Modified on: Thu, 16 Jun, 2022 at 3:08 PM
FAQ-162: Is washout on CEUS true washout?
Quantitative time-intensity curve measurements show that the appearance of washout on CEUS reflects true washout (1,2). On CT/MRI, the appearance of washout may reflect increased enhancement of surrounding parenchyma, rather than true decline in tumor enhancement, hence “washout”.
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FAQ-163: The lesion shows mild washout initially and then washes out completely to look black. Is it mild or marked?
This depends on the time after contrast injection at which the washout becomes marked. If the washout becomes marked at or before 2 minutes, characterize as marked. If the washout becomes marked only after 2 minutes, characterize as mild. If unsure, characterize as marked (to prevent false CEUS LR-5 categorization for non-HCC malignancies with borderline marked washout).
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FAQ-164: How much growth is “unequivocal growth”?
There is no “threshold” for determining unequivocal growth on CEUS. This is up to the interpreter. As a general rule, more than 5 mm is unequivocal.
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FAQ-165:Does washout apply only to observations with APHE?
No. Washout applies to isoenhancing observations in addition to observations with APHE. For example, both of the following nodules should be characterized as having washout:
Arterial phase isoenhancement followed by late-phase hypoenhancement.
Arterial phase hypoenhancement followed by isoenhancement followed by hypoenhancement
Washout does NOT apply to nodules that remain hypoenhancing in all phases.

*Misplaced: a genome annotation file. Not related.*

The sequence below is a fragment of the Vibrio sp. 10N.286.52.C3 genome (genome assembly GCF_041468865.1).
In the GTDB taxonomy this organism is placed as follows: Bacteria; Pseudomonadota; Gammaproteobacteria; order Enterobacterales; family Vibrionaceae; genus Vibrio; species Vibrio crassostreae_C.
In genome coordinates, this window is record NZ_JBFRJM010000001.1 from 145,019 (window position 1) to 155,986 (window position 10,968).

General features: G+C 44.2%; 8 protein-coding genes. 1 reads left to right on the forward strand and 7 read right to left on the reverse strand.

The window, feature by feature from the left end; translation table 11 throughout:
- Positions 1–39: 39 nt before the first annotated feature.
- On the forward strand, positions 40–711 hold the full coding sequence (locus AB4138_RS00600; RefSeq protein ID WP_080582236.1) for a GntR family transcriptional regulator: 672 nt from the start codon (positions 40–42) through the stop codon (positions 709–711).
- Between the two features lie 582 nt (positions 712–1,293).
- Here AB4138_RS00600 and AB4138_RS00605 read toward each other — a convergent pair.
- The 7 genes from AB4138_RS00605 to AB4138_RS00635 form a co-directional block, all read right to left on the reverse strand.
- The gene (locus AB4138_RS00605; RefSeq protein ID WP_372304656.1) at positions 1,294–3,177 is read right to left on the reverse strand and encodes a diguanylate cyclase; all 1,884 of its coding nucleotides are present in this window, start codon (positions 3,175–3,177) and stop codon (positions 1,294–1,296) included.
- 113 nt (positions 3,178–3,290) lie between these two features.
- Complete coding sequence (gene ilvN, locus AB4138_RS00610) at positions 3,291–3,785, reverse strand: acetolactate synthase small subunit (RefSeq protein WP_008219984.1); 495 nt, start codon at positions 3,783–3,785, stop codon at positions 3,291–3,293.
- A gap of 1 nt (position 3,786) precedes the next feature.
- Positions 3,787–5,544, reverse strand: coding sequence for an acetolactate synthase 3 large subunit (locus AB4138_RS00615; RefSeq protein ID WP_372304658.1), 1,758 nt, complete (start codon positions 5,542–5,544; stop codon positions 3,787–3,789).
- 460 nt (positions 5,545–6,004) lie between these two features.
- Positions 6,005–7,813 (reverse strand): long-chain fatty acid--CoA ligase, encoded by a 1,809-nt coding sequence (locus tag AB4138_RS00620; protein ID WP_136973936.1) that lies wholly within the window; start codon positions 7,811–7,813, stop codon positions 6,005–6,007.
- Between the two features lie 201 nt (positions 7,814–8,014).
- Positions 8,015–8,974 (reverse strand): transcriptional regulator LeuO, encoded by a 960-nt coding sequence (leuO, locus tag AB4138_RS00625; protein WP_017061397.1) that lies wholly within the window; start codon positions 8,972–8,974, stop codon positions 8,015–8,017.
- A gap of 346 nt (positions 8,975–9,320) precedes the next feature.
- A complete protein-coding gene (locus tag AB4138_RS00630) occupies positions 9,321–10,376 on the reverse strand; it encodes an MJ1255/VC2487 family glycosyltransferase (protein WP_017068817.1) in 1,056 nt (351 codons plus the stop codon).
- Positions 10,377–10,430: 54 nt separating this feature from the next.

See Manual/time-intensity curves (pending).
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FAQ-166: Is there peripheral washout on CEUS?
No. A CT/MRI feature of intrahepatic mass-forming cholangiocarcinomas and other non-HCC malignancies, peripheral washout is characterized by a concentric tumoral architecture (i.e., an arterialized, cellular rim and a fibrotic, watery center). The extracellular and hepatobiliary agents used in CT and MRI drain rapidly from the arterialized, cellular rim, manifesting as peripheral washout appearance. As they drain from the tumor periphery, the agents gradually accumulate in the expanded interstitial spaces of the tumor center, causing progressive/delayed central enhancement, which accentuates the conspicuity of the peripheral washout.
CEUS agents are purely intravascular contrast agents (i.e., they do enter the interstitial compartment). They drain rapidly from all tumor components with low blood volume, including the arterialized cellular rim and the fibrotic, watery center. Hence, they yield an early-onset, marked washout throughout the tumor, not a pattern of central retention and peripheral washout.
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FAQ-167: Why is enhancing “capsule” not a CEUS major feature of HCC?
As pure intravascular agents, CEUS microbubbles do not leak into the large interstitial spaces of the tumor “capsule” and the tumor “capsule” tends to be isoechoic to surrounding liver on late-phase CEUS images. By comparison, the low-molecular-weight agents used in CT and MRI leak readily into the “capsule” interstitium, causing the characteristic enhancing capsule appearance of many progressed HCCs in the postarterial phases.
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